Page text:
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  16. I love that it is not the European Influence and the color. It it were mine, I would re-hang a few items, lower, raise,
    but that Greek-Key trimmed drape, I would leave that alone, it is perfect.
    The eagle is a bit odd but nonetheless a conversation starter!

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  17. I like the stripes, and also the greek key, but perhaps if the color palette had been a little more limited (say with a dark blue on the chairs) and without the tenting, it would be very current and liveable. Lots of elements to love here!

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  18. Regency has been around like forever - well at least since the time of Regency LOL. For the French that was 1715-1723; for the English 1795-1820; for the USA 1940-2008 LOL.
    In looks different, yet familiar when each generation brings it back. Why does it come back? Strong decor elements such as the Greek Key, the right scale of things, the pretty glam of it, it's livabilty, all add up to things that will make a come-back. Any design/decor that can stand up outside the time it was created, with perhaps a few tweaks to refresh it to the current way of seeing things, is what is called a classic. And you can't get more classic than Regency, be it Hollywood or otherwise :-)

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  19. Andrea V.6:24 PM

    Oh my gaudy,I love it! Errrmmm, elements of it, anyway ;) Love that lapis blue with the blacks/golds.....but I am one for a strong color as the backdrop and then small pops of other colors balanced with clean and crisp neutrals. Absolutely hate the ceiling treatment though, but I always hate those ;)

    Andrea V.

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  20. i like the way it looks in the first picture the best

    - without the tent I think it would be much more livable today.

    I love the stripes! Great conversation starter. haha!!!

    Joni

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  21. Hmm. These are spaces I would be happy to visit, then leave! I certainly couldnt handle living amongst the 'frilliness' of it!

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  22. The rooms seem a little self conscious of their own grandeur. The homey touches (the rugs, the Wedgwood, etc.) detract, and are distracting. I think he didn't go far enough.

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  23. All I can think is that the occupant must have been a huge personality. It would a lot to inhabit this room rather than be swallowed whole by it.

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  24. It's too much for me to stomach in my house all the time today, however, there can never be too much in terms of inspiration. I love to look at pictures like this, mentally edit them and imagine them modernized a bit - maybe substitute a table with clean lines here, take out one color and use another there, etc.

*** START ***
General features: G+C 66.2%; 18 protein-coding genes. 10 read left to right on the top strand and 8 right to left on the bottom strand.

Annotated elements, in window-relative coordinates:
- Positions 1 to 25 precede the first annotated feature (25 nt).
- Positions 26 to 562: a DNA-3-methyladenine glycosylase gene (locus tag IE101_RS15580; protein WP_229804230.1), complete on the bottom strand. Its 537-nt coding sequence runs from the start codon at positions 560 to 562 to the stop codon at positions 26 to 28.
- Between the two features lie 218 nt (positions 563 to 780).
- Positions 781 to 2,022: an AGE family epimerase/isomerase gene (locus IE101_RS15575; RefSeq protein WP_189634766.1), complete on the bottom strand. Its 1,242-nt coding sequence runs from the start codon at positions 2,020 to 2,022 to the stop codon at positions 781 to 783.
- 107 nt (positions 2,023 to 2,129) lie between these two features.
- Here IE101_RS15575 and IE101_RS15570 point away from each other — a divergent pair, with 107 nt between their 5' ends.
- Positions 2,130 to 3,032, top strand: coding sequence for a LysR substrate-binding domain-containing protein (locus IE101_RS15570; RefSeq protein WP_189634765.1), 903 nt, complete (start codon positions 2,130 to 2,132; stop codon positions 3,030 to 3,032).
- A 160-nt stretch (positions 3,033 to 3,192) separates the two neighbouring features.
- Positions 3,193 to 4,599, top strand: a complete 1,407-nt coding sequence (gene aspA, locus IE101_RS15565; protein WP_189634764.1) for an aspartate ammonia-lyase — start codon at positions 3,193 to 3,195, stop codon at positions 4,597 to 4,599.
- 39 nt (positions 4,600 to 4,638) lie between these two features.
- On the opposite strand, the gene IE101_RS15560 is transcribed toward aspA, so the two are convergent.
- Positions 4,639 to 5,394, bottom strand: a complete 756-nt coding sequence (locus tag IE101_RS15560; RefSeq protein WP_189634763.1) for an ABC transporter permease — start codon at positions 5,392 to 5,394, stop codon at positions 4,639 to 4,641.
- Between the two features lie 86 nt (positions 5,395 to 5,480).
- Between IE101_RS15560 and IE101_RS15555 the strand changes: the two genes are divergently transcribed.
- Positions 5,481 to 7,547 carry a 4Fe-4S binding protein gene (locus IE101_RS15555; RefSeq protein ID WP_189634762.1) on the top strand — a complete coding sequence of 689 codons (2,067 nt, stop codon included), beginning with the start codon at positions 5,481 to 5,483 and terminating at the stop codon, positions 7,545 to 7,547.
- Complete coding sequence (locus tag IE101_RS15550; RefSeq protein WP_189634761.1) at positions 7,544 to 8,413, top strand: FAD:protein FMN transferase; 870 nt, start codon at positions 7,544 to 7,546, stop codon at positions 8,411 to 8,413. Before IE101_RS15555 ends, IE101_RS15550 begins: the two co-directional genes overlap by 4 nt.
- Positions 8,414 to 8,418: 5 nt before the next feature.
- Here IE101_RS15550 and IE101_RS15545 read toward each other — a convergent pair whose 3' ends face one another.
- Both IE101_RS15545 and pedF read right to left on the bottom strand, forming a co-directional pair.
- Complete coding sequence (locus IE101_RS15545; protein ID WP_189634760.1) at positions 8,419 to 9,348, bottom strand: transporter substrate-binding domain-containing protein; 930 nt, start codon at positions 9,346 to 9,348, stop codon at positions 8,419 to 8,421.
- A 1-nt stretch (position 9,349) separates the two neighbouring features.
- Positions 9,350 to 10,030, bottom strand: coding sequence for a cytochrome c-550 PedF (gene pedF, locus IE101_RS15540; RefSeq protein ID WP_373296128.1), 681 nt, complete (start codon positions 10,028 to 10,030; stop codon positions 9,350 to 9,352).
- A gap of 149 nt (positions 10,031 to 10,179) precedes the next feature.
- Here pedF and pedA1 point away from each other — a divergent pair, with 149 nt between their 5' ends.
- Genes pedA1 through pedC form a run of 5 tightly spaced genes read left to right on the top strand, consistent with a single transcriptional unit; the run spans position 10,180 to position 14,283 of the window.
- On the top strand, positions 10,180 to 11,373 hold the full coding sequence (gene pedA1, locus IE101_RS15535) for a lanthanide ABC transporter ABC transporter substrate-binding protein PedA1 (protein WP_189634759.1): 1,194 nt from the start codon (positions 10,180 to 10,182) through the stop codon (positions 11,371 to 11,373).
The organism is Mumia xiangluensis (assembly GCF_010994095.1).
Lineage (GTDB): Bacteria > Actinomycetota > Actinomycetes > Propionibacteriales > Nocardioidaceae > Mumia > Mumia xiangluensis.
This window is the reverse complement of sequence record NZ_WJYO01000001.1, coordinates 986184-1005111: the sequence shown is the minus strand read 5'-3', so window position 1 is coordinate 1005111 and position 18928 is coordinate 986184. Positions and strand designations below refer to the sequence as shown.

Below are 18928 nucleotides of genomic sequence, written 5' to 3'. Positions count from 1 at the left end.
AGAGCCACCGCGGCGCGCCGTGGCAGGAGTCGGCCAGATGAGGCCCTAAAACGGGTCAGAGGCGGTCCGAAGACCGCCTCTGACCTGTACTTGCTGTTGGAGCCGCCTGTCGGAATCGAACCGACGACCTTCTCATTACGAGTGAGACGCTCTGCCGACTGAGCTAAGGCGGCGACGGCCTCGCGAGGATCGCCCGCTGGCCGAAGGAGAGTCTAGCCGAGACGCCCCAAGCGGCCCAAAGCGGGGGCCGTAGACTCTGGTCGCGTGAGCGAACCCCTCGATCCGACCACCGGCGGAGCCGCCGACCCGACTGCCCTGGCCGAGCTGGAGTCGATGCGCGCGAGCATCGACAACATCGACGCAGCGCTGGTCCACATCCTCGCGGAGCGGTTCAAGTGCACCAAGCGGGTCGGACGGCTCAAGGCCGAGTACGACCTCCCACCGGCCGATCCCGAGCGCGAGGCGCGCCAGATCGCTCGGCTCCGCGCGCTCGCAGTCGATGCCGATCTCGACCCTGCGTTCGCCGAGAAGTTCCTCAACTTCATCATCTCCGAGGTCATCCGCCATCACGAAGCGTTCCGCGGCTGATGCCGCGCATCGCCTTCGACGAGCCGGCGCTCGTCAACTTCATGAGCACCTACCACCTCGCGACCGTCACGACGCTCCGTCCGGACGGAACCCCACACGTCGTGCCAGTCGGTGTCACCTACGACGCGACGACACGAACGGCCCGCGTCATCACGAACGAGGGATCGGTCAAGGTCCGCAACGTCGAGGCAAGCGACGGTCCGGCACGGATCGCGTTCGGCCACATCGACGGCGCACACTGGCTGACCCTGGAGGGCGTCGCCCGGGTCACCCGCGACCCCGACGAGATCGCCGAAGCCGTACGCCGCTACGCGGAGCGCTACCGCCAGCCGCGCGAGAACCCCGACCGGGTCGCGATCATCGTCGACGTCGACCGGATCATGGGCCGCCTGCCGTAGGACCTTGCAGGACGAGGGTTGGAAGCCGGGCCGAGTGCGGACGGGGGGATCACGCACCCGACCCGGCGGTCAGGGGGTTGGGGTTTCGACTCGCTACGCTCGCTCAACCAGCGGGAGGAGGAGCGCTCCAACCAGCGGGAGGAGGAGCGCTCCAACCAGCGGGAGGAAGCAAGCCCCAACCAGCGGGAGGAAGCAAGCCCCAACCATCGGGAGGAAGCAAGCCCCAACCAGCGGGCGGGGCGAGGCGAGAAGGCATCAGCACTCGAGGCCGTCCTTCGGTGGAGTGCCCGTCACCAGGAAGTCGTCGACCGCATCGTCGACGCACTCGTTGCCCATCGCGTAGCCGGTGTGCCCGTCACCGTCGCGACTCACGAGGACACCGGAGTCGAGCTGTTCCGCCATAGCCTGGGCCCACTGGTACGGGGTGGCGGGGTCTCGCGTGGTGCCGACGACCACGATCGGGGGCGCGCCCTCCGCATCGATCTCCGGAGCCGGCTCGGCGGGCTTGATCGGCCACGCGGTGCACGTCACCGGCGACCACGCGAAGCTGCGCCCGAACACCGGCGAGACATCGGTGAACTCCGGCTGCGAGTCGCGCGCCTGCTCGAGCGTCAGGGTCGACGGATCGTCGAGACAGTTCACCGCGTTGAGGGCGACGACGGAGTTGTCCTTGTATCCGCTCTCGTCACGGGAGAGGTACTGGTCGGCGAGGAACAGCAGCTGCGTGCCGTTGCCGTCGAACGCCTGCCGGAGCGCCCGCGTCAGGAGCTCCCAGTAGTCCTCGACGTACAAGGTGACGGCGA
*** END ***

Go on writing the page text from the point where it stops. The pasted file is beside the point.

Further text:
I think of the current Kelly Wearstler Regency style as a very cleanly edited version of this kind of style. She clips out a lot, takes a print from here, exaggerates the size of something there, and then throws a ceramic zebra on the mix it like a cherry on top of a sundae.

    Thanks for sharing, I love inspirations like this.

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  25. Becky- I like to see these bold interiors- the ones that jump off of the page. No, I don't want to live in an interior like that, but it does make you dissect the room as you said. And usually in rooms like these, there is one piece that is really "Wow"!

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  26. These rooms make me think of the photos in Praz's House of Life (especially the top one). The difference is that Praz's obsessive scholar's personality shows through his rooms (he was really more of a collector/curator than decorator). This comes off as more impersonal, like a well-executed store window. The bottom photo could be a furniture showroom. Did anyone else notice the lack of any art besides the plaques in the first picture?

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  27. Quarter Rat- Sounds like I need to purchase the Praz book. Actually, I had not thought about the lack of art on the walls, but that's a good observation. The walls in the blue/toile room seem so bare, especially with that high ceiling.